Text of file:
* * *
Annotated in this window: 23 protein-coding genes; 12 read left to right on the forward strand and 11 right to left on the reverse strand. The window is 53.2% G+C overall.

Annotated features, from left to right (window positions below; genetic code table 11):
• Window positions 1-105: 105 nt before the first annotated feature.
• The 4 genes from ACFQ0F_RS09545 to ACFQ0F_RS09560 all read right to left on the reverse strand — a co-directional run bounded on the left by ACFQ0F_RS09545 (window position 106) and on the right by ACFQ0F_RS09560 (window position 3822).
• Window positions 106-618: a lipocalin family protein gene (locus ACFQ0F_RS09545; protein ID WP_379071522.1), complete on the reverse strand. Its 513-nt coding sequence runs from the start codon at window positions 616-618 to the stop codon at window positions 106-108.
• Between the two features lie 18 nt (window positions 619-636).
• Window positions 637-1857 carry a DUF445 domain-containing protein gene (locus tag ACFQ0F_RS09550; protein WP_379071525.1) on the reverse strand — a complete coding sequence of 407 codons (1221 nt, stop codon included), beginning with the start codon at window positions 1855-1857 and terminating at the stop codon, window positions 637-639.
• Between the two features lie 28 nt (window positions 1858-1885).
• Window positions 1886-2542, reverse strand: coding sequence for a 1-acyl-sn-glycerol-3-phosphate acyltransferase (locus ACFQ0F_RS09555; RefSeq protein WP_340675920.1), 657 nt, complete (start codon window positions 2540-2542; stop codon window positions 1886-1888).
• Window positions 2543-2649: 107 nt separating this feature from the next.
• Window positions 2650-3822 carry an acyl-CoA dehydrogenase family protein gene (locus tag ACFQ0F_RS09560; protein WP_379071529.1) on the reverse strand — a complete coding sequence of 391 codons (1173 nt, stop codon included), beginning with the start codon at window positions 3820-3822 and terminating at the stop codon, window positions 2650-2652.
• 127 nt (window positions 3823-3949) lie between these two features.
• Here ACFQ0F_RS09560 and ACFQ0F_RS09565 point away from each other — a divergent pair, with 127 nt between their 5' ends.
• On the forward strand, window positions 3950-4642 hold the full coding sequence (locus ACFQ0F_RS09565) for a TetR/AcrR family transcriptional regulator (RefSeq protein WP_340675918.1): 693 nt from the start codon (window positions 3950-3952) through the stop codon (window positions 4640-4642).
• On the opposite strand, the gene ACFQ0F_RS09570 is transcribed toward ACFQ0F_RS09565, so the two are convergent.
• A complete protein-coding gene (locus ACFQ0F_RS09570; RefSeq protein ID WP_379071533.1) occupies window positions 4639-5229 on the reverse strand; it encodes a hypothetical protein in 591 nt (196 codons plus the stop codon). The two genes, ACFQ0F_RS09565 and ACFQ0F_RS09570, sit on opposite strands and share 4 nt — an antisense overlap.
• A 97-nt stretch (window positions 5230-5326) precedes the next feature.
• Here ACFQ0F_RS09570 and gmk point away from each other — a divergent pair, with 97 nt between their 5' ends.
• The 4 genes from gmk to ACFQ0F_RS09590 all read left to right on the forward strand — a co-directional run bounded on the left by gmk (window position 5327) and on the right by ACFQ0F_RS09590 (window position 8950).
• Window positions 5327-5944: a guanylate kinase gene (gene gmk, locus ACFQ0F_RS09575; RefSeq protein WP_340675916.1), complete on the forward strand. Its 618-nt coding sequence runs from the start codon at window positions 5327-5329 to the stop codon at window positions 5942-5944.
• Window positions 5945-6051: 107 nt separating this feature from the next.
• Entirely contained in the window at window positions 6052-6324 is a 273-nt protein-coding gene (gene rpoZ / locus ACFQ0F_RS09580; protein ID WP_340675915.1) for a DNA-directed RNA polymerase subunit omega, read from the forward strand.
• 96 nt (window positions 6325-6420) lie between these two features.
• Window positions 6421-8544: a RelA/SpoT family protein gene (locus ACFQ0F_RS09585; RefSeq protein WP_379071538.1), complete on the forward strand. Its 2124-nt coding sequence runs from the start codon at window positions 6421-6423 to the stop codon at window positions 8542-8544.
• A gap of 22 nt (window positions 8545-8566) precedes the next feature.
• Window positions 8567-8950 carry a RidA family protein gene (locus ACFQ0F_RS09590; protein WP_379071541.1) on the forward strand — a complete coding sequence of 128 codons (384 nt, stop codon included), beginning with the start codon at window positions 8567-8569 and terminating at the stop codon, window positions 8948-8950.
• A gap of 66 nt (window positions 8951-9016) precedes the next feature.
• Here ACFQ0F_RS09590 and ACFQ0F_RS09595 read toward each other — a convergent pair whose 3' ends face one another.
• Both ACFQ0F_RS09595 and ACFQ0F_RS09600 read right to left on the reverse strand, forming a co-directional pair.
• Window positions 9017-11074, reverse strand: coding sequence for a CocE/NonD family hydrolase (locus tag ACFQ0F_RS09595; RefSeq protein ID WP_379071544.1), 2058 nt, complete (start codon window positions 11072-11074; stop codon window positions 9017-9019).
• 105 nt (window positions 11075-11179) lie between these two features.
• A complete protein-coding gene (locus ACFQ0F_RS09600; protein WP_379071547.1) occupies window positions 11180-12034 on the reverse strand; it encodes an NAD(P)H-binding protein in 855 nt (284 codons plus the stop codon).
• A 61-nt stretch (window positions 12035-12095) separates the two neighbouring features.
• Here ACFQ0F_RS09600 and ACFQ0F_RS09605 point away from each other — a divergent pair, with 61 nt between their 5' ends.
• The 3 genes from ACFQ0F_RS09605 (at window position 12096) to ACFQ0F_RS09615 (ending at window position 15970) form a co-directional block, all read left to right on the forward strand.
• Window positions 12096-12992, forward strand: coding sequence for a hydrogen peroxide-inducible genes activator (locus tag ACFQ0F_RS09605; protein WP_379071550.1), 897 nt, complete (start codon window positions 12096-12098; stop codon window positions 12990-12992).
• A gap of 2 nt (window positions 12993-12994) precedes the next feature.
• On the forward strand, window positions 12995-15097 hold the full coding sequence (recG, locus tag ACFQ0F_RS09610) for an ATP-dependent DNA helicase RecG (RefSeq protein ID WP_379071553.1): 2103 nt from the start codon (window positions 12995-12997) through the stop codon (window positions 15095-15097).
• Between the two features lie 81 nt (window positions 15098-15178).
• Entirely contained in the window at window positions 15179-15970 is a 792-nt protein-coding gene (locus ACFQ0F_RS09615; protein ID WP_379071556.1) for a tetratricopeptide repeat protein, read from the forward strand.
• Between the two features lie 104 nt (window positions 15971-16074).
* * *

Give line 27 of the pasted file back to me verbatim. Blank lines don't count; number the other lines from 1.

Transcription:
• A gap of 66 nt (window positions 8951-9016) precedes the next feature.